18 RiversideSan Bernardino, CA 5.8% 6.1% 1550
19 Dallas, TX 5.7% 4.5% 1400
20 Atlanta, GA 5.6% 7.5% 1200
21 Houston, TX 4.2% 4.2% 1400
22 San Diego, CA 4.0% 6.5% 2000
23 Boston, MA 3.8% 4.5% 2300
24 Washington, DC-VA-MD-WV 3.4% 3.6% 2000
25 Minneapolis-St. Paul, MN-WI 1.8% 1.7% 1300
Note: among 100 largest metros. Population shares based on 2013 Census population estimates. To download the list of rent price changes for the largest metros: Excel or PDF

Note: Data on share of metro population in each age group are from the Census’s 2013 county population estimates. Because the Census reports county population estimates by age in 5-year buckets (20–24, 25–29, etc.), we defined the four age groups as 20–34 (millennials), 35–49 (Gen X), 50–69 (boomers), and 70+ (seniors).

The correlation for the data shown in the scatterplot between millennial share and homeownership affordability for millennials is -0.28 (-0.48 when weighted by metro number of households), which is statistically significant at the 5% level.

We measure affordability as the share of homes for sale on Trulia within reach of the typical millennial household. Our standard is whether the total monthly payment, including mortgage, insurance, and property taxes, is less than 31% of the metro area’s median income for households headed by millennials. The total monthly cost includes the mortgage payment assuming a 4.2% 30-year fixed rate mortgage with 20% down, property taxes based on average metro property tax rate, and insurance. We chose 31% of income as the affordability cutoff to be consistent with government guidelines for affordability.

The Trulia Price Monitor and the Trulia Rent Monitor track asking home prices and rents on a monthly basis, adjusting for the changing composition of listed homes, including foreclosures provided by RealtyTrac. The Trulia Price Monitor also accounts for regular seasonal fluctuations in asking prices in order to reveal underlying price trends. The Monitors can detect price movements at least three months before the major sales-price indexes. Historical data are revised monthly. Thus, historical data presented in the current release are the best comparison with current data. Our FAQs provide the technical details.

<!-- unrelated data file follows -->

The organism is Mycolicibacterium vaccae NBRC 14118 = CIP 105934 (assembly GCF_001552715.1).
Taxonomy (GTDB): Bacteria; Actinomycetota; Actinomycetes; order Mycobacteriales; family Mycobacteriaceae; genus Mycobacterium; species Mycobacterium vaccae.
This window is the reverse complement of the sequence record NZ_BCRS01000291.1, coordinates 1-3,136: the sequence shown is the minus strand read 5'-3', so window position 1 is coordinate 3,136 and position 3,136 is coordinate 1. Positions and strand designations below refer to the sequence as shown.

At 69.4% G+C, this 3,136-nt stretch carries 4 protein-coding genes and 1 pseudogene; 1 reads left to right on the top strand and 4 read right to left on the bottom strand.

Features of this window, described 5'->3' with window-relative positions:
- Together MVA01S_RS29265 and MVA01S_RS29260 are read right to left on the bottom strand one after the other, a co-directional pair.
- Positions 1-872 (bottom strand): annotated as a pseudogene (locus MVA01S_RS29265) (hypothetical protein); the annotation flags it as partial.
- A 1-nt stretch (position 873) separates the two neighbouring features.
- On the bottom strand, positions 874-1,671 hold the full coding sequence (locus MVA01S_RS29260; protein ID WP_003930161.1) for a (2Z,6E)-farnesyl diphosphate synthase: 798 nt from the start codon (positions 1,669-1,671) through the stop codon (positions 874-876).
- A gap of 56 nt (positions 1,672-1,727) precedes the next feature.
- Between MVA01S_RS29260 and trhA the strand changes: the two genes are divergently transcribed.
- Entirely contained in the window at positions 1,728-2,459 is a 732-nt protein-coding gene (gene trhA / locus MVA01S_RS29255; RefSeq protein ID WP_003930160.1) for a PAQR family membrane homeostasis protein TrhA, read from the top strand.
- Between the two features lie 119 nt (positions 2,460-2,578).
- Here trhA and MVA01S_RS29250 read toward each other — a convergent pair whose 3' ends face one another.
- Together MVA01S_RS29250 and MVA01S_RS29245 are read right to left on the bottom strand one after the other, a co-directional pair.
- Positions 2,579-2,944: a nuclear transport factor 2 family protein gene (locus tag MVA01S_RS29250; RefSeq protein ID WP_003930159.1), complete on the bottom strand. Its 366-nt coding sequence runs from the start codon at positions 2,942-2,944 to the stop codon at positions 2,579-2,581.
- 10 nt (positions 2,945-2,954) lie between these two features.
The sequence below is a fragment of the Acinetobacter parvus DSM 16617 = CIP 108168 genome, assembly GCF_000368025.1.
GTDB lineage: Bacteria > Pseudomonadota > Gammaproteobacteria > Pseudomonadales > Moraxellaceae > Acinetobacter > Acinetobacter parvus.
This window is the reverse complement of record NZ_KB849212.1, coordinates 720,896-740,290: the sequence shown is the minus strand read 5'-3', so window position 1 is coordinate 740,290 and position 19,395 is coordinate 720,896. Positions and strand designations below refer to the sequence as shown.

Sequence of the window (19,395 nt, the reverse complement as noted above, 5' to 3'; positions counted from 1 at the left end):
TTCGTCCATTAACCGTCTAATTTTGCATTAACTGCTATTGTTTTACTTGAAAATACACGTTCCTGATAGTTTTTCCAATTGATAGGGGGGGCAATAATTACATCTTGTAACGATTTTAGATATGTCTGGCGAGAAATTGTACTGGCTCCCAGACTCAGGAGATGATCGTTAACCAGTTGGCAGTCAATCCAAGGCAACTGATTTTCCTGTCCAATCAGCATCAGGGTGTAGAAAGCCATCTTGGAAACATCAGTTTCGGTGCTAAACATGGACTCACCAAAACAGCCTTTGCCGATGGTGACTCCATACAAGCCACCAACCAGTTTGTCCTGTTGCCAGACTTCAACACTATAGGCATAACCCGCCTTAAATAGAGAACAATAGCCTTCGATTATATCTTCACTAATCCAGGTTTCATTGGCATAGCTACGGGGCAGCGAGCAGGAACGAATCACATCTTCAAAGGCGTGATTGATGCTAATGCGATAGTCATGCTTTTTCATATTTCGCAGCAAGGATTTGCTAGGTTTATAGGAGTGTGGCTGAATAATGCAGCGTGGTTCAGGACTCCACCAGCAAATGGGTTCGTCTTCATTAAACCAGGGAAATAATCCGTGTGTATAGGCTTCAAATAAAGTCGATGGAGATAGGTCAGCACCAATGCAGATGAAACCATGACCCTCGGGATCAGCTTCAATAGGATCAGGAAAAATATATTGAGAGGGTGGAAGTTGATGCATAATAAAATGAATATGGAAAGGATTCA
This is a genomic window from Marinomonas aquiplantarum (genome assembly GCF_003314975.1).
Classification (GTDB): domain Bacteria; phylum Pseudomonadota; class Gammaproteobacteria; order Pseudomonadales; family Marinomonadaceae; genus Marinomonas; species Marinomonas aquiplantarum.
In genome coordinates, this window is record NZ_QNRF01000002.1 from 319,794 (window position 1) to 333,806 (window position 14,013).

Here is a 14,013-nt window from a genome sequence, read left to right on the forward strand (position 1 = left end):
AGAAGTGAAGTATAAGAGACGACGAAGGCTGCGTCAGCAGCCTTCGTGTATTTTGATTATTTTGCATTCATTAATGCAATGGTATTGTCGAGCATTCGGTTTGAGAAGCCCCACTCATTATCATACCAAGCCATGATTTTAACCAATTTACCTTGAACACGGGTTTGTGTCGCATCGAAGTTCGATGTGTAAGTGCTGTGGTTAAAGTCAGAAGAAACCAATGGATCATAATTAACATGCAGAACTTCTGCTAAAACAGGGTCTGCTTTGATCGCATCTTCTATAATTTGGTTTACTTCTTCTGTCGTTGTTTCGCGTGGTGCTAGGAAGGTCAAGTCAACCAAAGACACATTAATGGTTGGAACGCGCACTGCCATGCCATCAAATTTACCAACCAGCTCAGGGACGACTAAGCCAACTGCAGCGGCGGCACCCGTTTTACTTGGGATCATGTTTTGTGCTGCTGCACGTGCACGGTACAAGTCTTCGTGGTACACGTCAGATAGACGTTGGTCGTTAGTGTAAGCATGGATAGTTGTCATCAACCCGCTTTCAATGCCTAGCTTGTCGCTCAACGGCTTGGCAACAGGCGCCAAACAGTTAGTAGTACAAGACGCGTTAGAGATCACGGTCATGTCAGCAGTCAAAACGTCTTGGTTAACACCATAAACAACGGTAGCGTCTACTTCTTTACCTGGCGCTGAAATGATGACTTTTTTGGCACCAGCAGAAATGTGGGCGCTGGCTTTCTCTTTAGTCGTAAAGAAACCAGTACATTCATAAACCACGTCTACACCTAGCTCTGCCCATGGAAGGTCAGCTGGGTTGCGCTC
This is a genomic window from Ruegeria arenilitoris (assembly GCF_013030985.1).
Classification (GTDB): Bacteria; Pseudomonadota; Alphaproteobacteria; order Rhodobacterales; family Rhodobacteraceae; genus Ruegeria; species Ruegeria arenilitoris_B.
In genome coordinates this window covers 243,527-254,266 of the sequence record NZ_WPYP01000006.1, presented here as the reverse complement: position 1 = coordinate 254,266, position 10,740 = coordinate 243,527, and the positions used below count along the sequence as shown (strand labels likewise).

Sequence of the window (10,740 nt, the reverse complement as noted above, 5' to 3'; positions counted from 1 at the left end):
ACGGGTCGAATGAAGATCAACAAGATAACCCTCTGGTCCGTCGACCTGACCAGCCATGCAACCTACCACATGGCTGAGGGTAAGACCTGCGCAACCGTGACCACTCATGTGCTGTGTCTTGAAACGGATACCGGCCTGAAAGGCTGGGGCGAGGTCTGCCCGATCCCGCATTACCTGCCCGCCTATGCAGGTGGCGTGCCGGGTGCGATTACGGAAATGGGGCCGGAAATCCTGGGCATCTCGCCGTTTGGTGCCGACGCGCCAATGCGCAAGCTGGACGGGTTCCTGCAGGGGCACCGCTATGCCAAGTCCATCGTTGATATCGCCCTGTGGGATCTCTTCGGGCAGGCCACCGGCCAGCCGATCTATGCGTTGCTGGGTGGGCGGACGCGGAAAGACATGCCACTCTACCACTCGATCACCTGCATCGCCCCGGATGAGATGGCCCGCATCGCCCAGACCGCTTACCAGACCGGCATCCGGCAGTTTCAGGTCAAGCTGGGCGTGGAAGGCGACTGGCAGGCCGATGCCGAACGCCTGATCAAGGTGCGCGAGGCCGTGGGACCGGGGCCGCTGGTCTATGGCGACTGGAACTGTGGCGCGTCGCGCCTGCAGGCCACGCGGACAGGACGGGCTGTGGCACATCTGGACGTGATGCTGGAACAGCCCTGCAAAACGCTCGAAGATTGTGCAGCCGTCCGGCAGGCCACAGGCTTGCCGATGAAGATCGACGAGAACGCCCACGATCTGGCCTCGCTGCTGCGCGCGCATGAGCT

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Housing in 2015: Consumers Upbeat, but Recovery Faces a Tricky Handoff

Consumers think 2015 will be a better year than 2014, especially for selling a home. But the recovery will slow as the rebound effect fades before fundamentals become strong. Key markets to watch are in the Northeast, South, and West.

Jed Kolko, Chief Economist
December 3, 2014

What does 2015 have in store for the housing market? Nine years after the housing bubble peaked and three years after home prices bottomed, the boom and bust still cast a long shadow. None of the five measures we track in our Housing Barometer is back to normal yet, though three are getting close. The rebound effect drove the recovery after the bust, but is now fading. Prices are no longer significantly undervalued and investor demand is falling. Ideally, strong economic and demographic fundamentals like job growth and household formation would take up the slack. But the virtuous cycle of gains in jobs and housing is relatively weak, and that will slow the recovery in 2015. All the same, consumers are optimistic, according to our survey of 2,008 American adults conducted November 6-10, 2014.

Consumers Expect 2015 To Be Better, Especially for Selling a Home